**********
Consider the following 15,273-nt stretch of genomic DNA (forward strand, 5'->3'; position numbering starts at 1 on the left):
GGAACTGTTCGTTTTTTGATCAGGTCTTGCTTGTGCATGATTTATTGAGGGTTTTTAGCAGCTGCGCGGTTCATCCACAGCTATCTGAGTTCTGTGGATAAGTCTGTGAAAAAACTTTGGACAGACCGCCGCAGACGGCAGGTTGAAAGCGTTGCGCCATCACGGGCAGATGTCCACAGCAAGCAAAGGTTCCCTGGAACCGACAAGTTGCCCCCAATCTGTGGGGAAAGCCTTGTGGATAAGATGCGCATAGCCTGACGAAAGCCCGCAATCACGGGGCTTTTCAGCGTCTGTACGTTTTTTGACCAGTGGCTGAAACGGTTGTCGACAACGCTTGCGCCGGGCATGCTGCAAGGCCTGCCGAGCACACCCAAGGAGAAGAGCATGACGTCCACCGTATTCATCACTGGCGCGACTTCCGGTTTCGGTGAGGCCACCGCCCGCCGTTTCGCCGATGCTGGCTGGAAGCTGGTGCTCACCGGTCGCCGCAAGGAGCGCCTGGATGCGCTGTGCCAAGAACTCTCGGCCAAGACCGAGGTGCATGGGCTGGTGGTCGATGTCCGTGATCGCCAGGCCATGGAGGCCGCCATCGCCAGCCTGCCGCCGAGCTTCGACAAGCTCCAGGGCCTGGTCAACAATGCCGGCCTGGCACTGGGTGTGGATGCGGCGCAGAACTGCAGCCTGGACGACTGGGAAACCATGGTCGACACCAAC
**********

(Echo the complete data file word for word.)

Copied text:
Consider the following 15,273-nt stretch of genomic DNA (forward strand, 5'->3'; position numbering starts at 1 on the left):
GGAACTGTTCGTTTTTTGATCAGGTCTTGCTTGTGCATGATTTATTGAGGGTTTTTAGCAGCTGCGCGGTTCATCCACAGCTATCTGAGTTCTGTGGATAAGTCTGTGAAAAAACTTTGGACAGACCGCCGCAGACGGCAGGTTGAAAGCGTTGCGCCATCACGGGCAGATGTCCACAGCAAGCAAAGGTTCCCTGGAACCGACAAGTTGCCCCCAATCTGTGGGGAAAGCCTTGTGGATAAGATGCGCATAGCCTGACGAAAGCCCGCAATCACGGGGCTTTTCAGCGTCTGTACGTTTTTTGACCAGTGGCTGAAACGGTTGTCGACAACGCTTGCGCCGGGCATGCTGCAAGGCCTGCCGAGCACACCCAAGGAGAAGAGCATGACGTCCACCGTATTCATCACTGGCGCGACTTCCGGTTTCGGTGAGGCCACCGCCCGCCGTTTCGCCGATGCTGGCTGGAAGCTGGTGCTCACCGGTCGCCGCAAGGAGCGCCTGGATGCGCTGTGCCAAGAACTCTCGGCCAAGACCGAGGTGCATGGGCTGGTGGTCGATGTCCGTGATCGCCAGGCCATGGAGGCCGCCATCGCCAGCCTGCCGCCGAGCTTCGACAAGCTCCAGGGCCTGGTCAACAATGCCGGCCTGGCACTGGGTGTGGATGCGGCGCAGAACTGCAGCCTGGACGACTGGGAAACCATGGTCGACACCAAC